There are now so many standards relevant to risk to educational communities — and so many trade associations competing to set the standard of care — that legislators have a strong case for developing top-down federal legislation rather than incorporate by reference privately developed standards which are given preferential treatment in Office of Management & Budget Circular A-119. While far from perfect, the private standards system administered by ANSI’s due process requirements provides access, balance and transparency. Admittedly, the preference of conformity/compliance/enforcement.risk management interests tend to dominate the discussion — but not always.
A large part of the streaming discussion about school security is driven by the event and continuing education enterprises of non-profit trade associations and insurgent ad-hoc open-source interests that seek to make markets in security products and services. We limit our interest to the consensus documents that are most likely to set a standard of care that is practical so that government agencies responsible for school security have a privately developed standard of care. We have the experience of the federal government stepping into the energy conservation space 20-odd years ago as an example of what happens when competition among market participants is too fierce to be efficient.
To get a sense of the near-daily action in leading practice discovery, some of the most recent action within the more familiar standards suites is linked below:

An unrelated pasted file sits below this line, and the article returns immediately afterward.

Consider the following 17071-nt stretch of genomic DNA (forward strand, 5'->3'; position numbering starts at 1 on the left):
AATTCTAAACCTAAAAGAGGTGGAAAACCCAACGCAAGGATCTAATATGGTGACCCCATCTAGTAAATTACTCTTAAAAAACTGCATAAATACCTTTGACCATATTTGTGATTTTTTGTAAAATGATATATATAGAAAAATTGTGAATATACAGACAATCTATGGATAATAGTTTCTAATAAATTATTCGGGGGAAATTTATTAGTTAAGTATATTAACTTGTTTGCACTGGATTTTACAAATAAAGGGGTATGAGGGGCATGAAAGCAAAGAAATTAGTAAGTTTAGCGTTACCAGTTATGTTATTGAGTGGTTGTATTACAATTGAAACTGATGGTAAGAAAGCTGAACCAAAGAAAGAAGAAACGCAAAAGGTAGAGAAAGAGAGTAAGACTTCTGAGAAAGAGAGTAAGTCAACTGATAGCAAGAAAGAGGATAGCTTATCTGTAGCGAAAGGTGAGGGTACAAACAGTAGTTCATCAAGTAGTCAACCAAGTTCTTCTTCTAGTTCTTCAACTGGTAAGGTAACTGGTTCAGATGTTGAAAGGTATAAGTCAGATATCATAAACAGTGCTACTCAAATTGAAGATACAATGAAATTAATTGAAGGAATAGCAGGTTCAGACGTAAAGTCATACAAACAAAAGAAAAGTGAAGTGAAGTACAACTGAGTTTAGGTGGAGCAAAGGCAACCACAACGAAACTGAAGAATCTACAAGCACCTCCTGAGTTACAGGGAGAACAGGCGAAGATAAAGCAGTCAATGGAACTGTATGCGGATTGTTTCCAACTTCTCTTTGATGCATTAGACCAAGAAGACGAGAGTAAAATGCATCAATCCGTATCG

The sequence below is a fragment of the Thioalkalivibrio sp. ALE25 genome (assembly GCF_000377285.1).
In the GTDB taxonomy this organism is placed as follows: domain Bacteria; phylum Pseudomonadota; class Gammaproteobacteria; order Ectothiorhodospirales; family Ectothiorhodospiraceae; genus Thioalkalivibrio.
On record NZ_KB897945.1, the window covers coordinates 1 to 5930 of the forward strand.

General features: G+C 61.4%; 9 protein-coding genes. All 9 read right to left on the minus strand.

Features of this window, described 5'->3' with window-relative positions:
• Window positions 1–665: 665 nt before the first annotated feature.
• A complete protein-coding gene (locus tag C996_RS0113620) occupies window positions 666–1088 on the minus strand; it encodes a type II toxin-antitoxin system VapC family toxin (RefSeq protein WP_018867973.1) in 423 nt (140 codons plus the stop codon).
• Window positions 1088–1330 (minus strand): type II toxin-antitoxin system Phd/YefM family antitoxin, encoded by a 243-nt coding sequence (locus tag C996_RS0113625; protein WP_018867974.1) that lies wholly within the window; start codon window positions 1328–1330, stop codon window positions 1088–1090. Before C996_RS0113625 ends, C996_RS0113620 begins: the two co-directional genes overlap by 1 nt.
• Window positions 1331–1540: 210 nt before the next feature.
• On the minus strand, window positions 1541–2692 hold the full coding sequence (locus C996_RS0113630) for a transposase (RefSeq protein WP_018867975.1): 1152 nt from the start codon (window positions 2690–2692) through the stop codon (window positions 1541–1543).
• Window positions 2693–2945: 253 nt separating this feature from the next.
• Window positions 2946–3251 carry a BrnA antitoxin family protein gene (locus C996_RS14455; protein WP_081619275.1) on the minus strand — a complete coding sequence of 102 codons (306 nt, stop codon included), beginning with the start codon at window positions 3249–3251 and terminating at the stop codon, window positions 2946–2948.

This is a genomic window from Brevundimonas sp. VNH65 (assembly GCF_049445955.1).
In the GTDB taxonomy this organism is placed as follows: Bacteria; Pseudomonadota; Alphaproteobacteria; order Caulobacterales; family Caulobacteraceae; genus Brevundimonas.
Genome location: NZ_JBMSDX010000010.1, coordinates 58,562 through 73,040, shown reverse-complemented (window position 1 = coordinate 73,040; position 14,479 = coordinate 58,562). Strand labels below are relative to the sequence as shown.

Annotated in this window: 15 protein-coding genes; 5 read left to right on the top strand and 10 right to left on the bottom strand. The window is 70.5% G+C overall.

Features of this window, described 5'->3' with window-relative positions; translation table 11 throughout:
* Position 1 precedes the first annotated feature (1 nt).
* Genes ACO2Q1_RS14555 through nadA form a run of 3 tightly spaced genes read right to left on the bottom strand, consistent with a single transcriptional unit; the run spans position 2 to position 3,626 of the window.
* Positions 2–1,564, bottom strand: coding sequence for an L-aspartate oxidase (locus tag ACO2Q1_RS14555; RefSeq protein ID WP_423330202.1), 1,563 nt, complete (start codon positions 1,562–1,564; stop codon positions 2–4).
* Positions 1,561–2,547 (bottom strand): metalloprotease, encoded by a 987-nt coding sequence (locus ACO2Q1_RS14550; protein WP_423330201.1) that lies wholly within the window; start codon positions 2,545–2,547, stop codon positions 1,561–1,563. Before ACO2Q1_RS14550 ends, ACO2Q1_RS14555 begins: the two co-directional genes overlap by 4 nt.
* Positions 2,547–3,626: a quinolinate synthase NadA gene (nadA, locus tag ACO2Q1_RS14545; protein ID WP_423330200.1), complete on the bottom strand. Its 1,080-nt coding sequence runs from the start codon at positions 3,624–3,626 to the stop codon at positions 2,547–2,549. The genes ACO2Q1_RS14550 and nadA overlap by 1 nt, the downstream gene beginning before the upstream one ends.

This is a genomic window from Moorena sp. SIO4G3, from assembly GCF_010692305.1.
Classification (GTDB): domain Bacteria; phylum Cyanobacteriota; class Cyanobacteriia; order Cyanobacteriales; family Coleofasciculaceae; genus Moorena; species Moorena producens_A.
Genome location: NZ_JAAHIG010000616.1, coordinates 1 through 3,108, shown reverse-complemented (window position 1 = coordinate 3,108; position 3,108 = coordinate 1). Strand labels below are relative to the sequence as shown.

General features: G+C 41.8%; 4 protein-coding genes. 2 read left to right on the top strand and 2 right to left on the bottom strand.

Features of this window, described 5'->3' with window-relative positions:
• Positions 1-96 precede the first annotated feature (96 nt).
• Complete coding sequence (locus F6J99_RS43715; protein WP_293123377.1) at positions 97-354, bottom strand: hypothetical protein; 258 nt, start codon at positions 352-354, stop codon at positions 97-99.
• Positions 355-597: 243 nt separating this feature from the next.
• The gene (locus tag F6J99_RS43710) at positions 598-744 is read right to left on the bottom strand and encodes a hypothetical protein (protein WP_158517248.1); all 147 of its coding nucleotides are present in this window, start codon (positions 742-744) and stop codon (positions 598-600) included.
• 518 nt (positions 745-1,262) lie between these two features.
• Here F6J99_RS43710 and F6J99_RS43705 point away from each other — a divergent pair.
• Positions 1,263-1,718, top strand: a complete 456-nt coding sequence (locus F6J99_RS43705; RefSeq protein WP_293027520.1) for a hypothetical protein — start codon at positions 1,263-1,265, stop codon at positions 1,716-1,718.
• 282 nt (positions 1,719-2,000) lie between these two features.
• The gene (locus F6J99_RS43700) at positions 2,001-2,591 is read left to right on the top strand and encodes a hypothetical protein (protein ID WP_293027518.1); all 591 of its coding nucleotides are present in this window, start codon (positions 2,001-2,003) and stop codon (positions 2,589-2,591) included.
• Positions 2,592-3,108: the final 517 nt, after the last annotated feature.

— CSHEMA (@CSHEMAtweets) October 11, 2018
Posted October 1, 2018
This is a timely, subtle and complicated issue for the education industry. The overwhelming question — upon which good minds will disagree — is this: How much of this can be resolved by the federal government versus resolution at the state, local and institutional level?
Market incumbents (whom we identify in our ABOUT) want to develop regulations at the national level because they have the financial resources to operate in Washington, D.C where so many education industry trade associations are domiciled and have their influence. In other words, they will seek a politically visible “top-down” solution that they write and administer that may supersede state, local or institutionally developed standards*.
On the other hand, school districts, colleges and universities may prefer local adaptations of regulatory products developed by ANSI accredited standards developers with which their front line subject matter experts in building, fire, electrical and public safety codes are already trained. Standards developed at this level — and, ideally incorporated by reference by federal agencies, offer the greatest degree of transparency and stakeholder involvement. Unfortunately, much of the leadership of the education industry is not involved in the US standards community. (See videoclip below)
Since our business model does not depend upon revenue from membership, publication royalties, conference attendance, continuing education credits for conformity assessment credentials we are relatively free to operate as a watchdog on the standards action of all the incumbents (and newcomers) in this space.
Education facility security standards are a standing item on our weekly Open Door teleconference — every Wednesday 11 AM Eastern time. We are also hosting a breakout teleconference today, October 16th, 11 AM EDT to walk through the entire sweep of rapidly moving school security standards. Use the login credentials at the upper right of our home page.
Category: Public Safety, Public Policy
Colleagues: Mike Anthony, Richard Robben
S. Joe Bhatia | CEO American National Standards Institute | University of Michigan Ross School of Business | October 2015
* Partial Bibliography: